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What happens when an image is compressed by thresholding (choosing a suitable threshold and setting the values below the threshold to zero)? Setting the values to zero doesn't mean removing them. They still need to be coded to to be stored or transmitted over a channel, and thus no reduction in the size of image occurs. Is my understanding correct? Are there any steps following the setting to zero step (example Huffman Coding) is performed in order to reduce the number of bits required to encode the image?

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Thresholding alone cannot perform data compression. You need to employ some encoding strategy to discard those ignored coefficients, to achive actual bit reduction.

For example, in lossy JPEG image compression, quantization of DCT coefficients helps you reduce the number of states the variables can take; hence reduce the number of bits necessary to encode the codebook.

Thresholding is applied after quantization, and sets a number of coefficients to zero. Typically, consecutive groups of coefficients tend to go to zero together, especially after zigzag scanning pattern. In effect, for a typical nonzero DCT coefficient, there will be a tail of zero coefficients following. Then instead of individually storing each coefficient alone, you define some special symbols for every 1-nonzero-K-zero combination, and store the codeword instead. This is a variant of run length coding (RLC), and is the very step where the actual bit-reduction happens.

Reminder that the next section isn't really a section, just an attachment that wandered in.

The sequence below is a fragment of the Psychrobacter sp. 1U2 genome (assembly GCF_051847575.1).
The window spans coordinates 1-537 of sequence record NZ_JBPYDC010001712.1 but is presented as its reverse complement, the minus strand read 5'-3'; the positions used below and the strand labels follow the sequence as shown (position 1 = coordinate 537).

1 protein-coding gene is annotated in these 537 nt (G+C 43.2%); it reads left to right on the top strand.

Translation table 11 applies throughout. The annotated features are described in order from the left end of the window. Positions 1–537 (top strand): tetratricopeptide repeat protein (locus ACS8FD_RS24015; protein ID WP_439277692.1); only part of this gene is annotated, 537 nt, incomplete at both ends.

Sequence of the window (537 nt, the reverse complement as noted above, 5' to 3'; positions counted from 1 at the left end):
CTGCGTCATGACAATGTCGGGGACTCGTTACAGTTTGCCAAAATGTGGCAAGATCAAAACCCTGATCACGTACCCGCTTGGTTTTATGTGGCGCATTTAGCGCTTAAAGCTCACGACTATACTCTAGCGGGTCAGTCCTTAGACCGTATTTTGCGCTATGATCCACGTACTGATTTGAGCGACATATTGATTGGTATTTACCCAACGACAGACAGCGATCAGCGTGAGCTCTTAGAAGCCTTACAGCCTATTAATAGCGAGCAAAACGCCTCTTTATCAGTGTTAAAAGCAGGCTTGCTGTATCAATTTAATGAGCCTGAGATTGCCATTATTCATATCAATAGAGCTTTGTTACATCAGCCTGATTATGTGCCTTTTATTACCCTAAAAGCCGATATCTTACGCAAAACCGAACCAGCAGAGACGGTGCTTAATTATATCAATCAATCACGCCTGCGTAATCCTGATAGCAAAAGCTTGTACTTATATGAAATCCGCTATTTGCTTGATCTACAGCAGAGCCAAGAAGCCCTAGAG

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  • $\begingroup$ The idea is applicable, as you said, with DCT coefficients, and can also be applied with wavelet coefficients, since both transforms have high energy compaction property, right? $\endgroup$
    – Noha
    Dec 28, 2019 at 7:38
  • $\begingroup$ I think also that Huffman coding, which is an entropy based coding technique, can be applied after setting the coefficients to zero. Its main idea is to assign shorter code words with most probable values and longer code words with values with less probability of occurrence, thus ensuring minimum average length for code words. With DCT and wavelet coefficients, I think the number of zero coefficients after the thresholding stage will be large, and thus can be encoded with small number of bits using Huffman coding. Do you agree? $\endgroup$
    – Noha
    Dec 28, 2019 at 7:45
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    $\begingroup$ to first comment yes. To the second comment yes but no :Huffman is not applied to DCT coefficients directly but to the special symbol/category run length coded elements. To get a clear view; I recommend you read Standard Codecs from Ghanbari... $\endgroup$
    – Fat32
    Dec 28, 2019 at 15:54
  • $\begingroup$ Ok, I will read them. What about Huffman coding? when can it be applied? I know that when it is applied alone, it performs lossless data compression. When can it be applied after a lossy compression step to encode the data in less number of bits? $\endgroup$
    – Noha
    Dec 28, 2019 at 17:26
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    $\begingroup$ Yes Huffman entropy coding is also performed on the final stage of JPEG (dct) and JPEG2000 (wavelet) based image codecs. $\endgroup$
    – Fat32
    Dec 28, 2019 at 18:38

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